2. Projects should be presented using Powerpoint.
3. Select song lyrics of between 20 to 24 syllables. They must be in English, but they do not have to be Standard English.
4. Have a native speaker and a fluent non-native speaker with a foreign accent read your lyrics. One or both may be you. Record using your microphone and computer or a digital recorder. Do not record to MP3. It is not compatible with the sound analysis program. If you do that, you will have to do the recording over.
5. The first slide will be the title with your name and the song lyrics
6. The second introduces your phonetic transcriptions of your lyrics in [f?’n?tik’f?nt] based on the way your speakers say them. Do this in a narrow phonetic transcription. Include as much detail as you reasonably can to highlight the differences between them.
a. Include stress but not intonation, which is too hard to do. Include the markers for primary ˜ and secondary ? stress to your transcription.
b. Place the native and nonnative one on top of the other for easy reference.
Analysis of Suprasegmental
7. The third slide compares the stress patterns of the two speakers reading your lyrics.
a. The easiest way to do this is to copy the transcriptions and then add commentary, highlighting the differences.
b. You do not need to use a picture of the waveform here. It may be too difficult to interpret.
c. We will not do intonation. It requires too much technical knowledge.
Analysis of Segmentals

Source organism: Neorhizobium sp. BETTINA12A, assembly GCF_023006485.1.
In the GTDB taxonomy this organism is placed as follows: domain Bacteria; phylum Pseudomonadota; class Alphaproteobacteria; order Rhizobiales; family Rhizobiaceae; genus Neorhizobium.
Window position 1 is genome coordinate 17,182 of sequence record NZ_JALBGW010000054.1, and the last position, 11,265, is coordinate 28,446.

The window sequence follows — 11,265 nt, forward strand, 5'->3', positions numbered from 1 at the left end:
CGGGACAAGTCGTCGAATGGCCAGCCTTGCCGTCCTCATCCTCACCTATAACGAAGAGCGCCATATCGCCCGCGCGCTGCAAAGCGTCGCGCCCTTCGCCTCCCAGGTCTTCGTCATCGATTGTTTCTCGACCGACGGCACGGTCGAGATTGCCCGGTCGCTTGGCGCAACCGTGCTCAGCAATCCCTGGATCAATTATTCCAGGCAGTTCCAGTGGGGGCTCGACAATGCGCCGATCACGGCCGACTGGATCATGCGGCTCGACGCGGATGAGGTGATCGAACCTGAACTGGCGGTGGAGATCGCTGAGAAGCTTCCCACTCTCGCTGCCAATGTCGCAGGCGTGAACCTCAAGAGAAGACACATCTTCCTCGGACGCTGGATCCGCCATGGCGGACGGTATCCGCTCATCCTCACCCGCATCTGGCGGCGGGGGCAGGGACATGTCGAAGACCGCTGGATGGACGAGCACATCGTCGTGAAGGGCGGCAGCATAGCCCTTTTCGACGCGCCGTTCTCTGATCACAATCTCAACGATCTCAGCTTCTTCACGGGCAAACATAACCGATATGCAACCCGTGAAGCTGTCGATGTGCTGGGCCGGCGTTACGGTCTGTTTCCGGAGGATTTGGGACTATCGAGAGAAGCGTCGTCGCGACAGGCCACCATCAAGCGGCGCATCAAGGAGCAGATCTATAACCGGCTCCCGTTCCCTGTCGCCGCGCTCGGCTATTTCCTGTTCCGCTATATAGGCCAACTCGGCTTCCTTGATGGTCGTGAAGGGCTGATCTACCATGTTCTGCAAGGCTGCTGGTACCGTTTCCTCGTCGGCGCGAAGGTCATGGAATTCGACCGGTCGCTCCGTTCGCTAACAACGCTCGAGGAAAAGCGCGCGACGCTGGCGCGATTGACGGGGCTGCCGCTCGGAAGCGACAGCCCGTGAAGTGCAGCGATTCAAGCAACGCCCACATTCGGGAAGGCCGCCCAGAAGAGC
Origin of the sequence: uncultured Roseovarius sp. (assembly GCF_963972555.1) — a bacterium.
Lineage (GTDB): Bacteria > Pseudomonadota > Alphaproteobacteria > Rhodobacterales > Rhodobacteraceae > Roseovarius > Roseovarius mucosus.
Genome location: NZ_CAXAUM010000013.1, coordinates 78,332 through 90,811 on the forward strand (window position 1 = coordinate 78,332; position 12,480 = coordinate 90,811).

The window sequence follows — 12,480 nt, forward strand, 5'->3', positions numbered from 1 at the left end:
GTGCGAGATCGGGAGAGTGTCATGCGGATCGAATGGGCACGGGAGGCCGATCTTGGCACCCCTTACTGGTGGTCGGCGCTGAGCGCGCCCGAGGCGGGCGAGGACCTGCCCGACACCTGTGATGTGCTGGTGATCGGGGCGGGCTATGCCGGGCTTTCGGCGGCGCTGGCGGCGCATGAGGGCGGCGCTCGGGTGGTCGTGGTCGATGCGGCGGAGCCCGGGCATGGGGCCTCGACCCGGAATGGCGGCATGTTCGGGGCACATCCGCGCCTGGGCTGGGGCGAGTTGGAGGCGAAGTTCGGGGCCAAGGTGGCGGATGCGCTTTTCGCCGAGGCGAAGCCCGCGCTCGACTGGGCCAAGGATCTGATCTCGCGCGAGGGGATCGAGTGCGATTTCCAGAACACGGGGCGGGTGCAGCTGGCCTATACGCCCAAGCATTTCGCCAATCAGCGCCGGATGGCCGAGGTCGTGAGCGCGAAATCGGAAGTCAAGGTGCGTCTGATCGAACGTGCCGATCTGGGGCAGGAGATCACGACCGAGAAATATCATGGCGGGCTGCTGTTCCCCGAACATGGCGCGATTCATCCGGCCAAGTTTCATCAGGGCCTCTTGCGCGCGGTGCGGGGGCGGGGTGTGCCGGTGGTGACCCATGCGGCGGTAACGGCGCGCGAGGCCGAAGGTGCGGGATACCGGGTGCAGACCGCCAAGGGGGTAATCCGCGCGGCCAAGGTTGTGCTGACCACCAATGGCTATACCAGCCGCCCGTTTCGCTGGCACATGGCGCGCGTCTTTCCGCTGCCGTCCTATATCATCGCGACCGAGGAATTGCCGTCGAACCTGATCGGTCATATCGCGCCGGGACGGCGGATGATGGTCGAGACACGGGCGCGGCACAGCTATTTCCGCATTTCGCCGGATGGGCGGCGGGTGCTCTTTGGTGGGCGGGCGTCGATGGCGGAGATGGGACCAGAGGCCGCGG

8. Pick four differences between the native speaker and non-native speaker. At least one should be a vowel.
9. For analysis of vowels, use Praat.
a. For vowels, find the F1 and F2, and use it to plot the sound. You can have one plot for all.
b. You will need to do this in class because it is easy to slip up, and you can receive help from myself and your classmates.
10. For consonants,
a. Use your ear except for stops. For these, usePraat to measure VOTs.
b. The analysis may be phonological. For example, Spanish native speakers might have [?] for final /n/ or /m/ in words like plan or come. East Asians may have /l/ for /r/. Many may have final obstruent devoicing.
11. Organize other slides by what you are analyzing: phonemes or suprasegmental patterns
12. Present the book’s description of the allophonic variation for that sound, and then your results for a native speaker and a non-native speaker for each allophone. Present this information clearly and in an organized way. Use as many slides as necessary: a lot of text on a powerpoint slide is bad.
13. Add sound files and pictures of the spectrograms when necessary to demonstrate your point.